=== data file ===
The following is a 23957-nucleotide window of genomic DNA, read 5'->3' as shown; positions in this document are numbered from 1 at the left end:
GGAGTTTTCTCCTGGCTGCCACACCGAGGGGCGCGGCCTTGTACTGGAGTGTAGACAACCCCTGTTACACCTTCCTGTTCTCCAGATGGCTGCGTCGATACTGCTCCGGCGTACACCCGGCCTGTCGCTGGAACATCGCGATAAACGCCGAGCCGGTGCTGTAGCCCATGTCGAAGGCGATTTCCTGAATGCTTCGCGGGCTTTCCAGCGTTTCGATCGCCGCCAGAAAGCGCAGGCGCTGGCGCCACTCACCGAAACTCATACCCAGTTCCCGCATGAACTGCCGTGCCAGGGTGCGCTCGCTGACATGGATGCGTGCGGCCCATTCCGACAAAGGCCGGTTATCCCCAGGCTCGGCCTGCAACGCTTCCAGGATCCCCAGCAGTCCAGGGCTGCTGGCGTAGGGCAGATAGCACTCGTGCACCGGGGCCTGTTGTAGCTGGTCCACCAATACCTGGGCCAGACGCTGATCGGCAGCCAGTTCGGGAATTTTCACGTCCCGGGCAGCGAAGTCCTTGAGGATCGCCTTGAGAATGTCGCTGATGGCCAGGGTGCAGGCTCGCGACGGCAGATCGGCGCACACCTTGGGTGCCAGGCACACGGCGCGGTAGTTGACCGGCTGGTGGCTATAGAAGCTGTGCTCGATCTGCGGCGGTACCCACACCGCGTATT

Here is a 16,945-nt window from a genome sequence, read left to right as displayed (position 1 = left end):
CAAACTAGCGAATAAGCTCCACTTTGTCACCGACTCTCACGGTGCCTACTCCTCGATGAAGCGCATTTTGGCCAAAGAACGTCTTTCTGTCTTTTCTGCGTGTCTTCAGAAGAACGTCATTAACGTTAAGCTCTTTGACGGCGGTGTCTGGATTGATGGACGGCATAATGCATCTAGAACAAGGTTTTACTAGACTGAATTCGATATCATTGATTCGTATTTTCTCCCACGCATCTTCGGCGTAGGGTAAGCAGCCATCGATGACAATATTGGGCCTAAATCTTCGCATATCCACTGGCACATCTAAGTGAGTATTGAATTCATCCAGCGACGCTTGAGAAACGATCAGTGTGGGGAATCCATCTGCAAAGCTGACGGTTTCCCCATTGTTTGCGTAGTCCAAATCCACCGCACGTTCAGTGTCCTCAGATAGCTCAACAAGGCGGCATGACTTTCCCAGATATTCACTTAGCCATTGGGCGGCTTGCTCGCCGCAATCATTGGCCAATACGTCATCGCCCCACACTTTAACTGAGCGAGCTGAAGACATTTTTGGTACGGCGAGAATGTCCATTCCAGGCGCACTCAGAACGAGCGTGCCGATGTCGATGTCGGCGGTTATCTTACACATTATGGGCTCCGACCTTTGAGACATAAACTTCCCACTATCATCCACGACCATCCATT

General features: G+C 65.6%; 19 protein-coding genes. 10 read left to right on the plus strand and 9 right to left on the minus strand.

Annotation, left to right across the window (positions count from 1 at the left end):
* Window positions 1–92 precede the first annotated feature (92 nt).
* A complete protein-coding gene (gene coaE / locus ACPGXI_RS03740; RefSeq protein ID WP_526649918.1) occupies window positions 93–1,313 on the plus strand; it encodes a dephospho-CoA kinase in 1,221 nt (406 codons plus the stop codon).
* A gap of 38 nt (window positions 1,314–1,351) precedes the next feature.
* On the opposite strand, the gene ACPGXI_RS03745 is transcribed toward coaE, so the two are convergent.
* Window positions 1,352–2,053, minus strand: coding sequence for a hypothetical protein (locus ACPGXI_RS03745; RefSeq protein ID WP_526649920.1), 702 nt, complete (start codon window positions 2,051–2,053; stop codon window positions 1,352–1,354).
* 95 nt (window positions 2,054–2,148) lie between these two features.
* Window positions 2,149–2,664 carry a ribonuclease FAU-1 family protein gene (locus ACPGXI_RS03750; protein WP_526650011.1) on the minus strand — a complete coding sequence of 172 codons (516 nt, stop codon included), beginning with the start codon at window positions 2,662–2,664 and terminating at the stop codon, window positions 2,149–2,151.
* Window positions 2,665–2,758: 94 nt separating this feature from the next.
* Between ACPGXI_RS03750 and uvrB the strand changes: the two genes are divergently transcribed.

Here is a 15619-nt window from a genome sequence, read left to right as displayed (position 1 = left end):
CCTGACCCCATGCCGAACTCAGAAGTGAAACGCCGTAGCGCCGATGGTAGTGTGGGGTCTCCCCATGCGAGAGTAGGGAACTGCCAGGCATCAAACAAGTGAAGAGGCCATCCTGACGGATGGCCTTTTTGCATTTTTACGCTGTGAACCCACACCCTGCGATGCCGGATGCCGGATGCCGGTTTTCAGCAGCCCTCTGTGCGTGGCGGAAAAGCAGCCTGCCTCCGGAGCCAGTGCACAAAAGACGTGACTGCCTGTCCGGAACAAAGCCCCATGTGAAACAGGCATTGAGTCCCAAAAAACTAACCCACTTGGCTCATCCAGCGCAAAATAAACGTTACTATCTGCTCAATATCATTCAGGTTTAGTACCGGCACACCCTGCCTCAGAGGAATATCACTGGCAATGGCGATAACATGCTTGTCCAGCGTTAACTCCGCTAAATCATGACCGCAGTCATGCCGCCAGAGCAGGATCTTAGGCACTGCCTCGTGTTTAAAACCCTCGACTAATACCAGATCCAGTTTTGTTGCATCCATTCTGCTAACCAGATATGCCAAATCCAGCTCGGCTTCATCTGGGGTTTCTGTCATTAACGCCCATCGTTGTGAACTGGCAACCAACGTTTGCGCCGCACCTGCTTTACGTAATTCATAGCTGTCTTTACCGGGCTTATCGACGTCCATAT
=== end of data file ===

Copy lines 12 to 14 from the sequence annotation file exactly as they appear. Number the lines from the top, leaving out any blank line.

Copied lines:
* 95 nt (window positions 2,054–2,148) lie between these two features.
* Window positions 2,149–2,664 carry a ribonuclease FAU-1 family protein gene (locus ACPGXI_RS03750; protein WP_526650011.1) on the minus strand — a complete coding sequence of 172 codons (516 nt, stop codon included), beginning with the start codon at window positions 2,662–2,664 and terminating at the stop codon, window positions 2,149–2,151.
* Window positions 2,665–2,758: 94 nt separating this feature from the next.